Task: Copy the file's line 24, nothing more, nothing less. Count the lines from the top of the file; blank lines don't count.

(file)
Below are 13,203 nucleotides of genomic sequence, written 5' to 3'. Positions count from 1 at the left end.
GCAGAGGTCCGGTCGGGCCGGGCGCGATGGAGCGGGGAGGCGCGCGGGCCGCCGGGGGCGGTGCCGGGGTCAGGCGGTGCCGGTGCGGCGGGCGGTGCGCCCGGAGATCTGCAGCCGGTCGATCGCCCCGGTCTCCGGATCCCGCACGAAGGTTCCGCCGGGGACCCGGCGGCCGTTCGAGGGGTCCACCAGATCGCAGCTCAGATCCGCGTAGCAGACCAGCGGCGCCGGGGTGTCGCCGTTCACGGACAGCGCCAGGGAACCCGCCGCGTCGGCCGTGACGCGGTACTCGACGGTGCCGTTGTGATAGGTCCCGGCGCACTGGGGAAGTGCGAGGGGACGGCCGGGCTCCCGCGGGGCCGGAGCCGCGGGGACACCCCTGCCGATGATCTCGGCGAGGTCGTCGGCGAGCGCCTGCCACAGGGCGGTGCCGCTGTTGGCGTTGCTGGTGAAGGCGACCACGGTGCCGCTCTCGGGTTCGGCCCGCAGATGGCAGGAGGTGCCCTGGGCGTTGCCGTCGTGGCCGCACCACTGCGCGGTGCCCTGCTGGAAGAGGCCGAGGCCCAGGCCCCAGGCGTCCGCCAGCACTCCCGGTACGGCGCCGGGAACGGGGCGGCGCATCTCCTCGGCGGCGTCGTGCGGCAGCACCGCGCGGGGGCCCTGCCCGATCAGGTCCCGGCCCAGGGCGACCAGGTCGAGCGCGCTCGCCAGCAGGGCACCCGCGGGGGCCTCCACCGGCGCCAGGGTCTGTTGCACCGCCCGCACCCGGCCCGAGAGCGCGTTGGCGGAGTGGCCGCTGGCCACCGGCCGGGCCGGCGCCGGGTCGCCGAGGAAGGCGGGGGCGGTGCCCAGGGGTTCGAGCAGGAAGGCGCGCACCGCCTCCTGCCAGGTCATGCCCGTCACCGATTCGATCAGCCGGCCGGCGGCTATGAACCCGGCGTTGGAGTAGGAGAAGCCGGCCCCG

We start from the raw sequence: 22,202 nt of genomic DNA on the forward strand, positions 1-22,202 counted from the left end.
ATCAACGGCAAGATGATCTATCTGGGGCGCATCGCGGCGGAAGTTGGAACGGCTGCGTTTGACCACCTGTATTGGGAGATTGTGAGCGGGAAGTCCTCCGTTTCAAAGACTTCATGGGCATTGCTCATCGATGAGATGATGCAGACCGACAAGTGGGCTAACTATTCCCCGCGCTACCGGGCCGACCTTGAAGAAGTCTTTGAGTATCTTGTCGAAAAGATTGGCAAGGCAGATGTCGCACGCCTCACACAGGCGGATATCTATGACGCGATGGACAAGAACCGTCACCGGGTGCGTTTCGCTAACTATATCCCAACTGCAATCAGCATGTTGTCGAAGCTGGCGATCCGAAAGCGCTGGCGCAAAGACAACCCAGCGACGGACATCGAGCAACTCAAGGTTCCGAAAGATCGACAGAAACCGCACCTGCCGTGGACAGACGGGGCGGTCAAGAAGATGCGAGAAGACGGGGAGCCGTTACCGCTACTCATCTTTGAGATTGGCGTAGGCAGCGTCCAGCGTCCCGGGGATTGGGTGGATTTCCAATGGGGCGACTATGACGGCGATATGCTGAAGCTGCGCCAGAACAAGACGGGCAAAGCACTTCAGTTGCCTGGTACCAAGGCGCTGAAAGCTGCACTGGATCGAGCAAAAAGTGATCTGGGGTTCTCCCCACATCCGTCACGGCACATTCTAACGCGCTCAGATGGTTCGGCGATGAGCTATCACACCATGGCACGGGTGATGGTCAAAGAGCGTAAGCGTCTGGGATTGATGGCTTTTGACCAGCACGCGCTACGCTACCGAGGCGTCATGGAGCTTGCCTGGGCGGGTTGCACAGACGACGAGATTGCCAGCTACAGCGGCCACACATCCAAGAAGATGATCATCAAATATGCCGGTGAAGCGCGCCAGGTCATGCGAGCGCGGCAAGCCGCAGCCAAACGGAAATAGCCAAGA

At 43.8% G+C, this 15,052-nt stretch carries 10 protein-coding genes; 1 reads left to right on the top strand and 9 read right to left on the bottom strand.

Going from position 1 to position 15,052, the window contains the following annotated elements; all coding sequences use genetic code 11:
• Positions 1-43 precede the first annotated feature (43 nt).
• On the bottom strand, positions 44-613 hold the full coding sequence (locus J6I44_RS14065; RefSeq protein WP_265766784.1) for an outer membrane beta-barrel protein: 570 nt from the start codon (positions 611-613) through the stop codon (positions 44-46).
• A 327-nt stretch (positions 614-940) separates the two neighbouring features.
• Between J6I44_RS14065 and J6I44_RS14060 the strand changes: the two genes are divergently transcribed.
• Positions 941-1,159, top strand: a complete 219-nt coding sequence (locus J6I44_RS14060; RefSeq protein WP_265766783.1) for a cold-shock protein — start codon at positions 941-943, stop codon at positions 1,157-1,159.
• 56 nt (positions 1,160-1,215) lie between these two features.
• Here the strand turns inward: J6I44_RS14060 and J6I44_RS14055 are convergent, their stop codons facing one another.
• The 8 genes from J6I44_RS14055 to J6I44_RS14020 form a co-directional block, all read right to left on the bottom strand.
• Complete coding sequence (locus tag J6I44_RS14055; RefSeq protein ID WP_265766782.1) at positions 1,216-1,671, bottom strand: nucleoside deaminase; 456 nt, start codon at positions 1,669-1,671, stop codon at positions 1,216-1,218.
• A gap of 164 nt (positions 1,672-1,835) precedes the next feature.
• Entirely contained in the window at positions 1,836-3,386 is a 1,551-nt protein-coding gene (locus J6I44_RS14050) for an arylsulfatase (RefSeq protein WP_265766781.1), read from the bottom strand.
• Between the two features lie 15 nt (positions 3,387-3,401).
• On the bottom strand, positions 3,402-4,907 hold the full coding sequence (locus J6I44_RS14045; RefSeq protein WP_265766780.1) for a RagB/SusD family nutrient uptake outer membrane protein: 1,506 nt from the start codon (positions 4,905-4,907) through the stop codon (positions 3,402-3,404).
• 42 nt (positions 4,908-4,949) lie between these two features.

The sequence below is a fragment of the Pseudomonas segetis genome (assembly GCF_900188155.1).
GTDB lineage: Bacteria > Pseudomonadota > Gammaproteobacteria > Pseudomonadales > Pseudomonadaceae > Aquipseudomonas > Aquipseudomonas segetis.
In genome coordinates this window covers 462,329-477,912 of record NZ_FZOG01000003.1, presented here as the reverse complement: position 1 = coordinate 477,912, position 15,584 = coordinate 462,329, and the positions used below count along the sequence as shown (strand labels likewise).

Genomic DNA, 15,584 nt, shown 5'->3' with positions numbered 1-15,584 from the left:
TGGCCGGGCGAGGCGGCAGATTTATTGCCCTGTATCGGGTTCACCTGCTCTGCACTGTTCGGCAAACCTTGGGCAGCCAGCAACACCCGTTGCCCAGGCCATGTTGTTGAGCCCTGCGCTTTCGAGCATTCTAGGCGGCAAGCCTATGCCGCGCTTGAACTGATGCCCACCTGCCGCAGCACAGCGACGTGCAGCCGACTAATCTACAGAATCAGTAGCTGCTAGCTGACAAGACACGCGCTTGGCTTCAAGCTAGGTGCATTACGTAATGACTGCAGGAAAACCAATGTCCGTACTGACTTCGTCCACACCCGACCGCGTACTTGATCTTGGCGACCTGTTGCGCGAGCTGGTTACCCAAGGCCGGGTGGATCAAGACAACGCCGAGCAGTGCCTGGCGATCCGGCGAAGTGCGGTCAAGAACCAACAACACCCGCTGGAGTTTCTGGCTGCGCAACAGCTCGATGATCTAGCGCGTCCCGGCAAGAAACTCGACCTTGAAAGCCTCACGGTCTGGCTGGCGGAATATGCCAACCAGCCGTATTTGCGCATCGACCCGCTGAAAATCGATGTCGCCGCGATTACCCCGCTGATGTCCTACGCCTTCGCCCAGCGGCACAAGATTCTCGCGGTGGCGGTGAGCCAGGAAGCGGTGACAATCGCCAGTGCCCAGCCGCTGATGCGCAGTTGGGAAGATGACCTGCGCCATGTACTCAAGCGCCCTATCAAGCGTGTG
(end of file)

Genomic DNA, 15,584 nt, shown 5'->3' with positions numbered 1-15,584 from the left: